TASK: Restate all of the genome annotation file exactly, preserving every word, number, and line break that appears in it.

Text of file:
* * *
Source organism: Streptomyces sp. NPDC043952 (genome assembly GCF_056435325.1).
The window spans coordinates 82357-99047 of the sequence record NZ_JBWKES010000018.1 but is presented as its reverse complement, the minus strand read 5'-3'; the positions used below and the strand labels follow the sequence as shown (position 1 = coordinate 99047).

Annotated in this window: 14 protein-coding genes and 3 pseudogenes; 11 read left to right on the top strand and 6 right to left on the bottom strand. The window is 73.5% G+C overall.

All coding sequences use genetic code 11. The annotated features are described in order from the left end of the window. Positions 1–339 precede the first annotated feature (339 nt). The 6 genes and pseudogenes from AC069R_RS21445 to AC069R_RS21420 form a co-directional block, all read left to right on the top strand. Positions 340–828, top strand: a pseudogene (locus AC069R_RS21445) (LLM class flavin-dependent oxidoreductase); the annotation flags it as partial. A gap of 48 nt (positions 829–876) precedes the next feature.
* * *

Source organism: Streptomyces sp. NPDC043952 (genome assembly GCF_056435325.1).
The window spans coordinates 82357-99047 of the sequence record NZ_JBWKES010000018.1 but is presented as its reverse complement, the minus strand read 5'-3'; the positions used below and the strand labels follow the sequence as shown (position 1 = coordinate 99047).

Annotated in this window: 14 protein-coding genes and 3 pseudogenes; 11 read left to right on the top strand and 6 right to left on the bottom strand. The window is 73.5% G+C overall.

All coding sequences use genetic code 11. The annotated features are described in order from the left end of the window. Positions 1–339 precede the first annotated feature (339 nt). The 6 genes and pseudogenes from AC069R_RS21445 to AC069R_RS21420 form a co-directional block, all read left to right on the top strand. Positions 340–828, top strand: a pseudogene (locus AC069R_RS21445) (LLM class flavin-dependent oxidoreductase); the annotation flags it as partial. A gap of 48 nt (positions 829–876) precedes the next feature.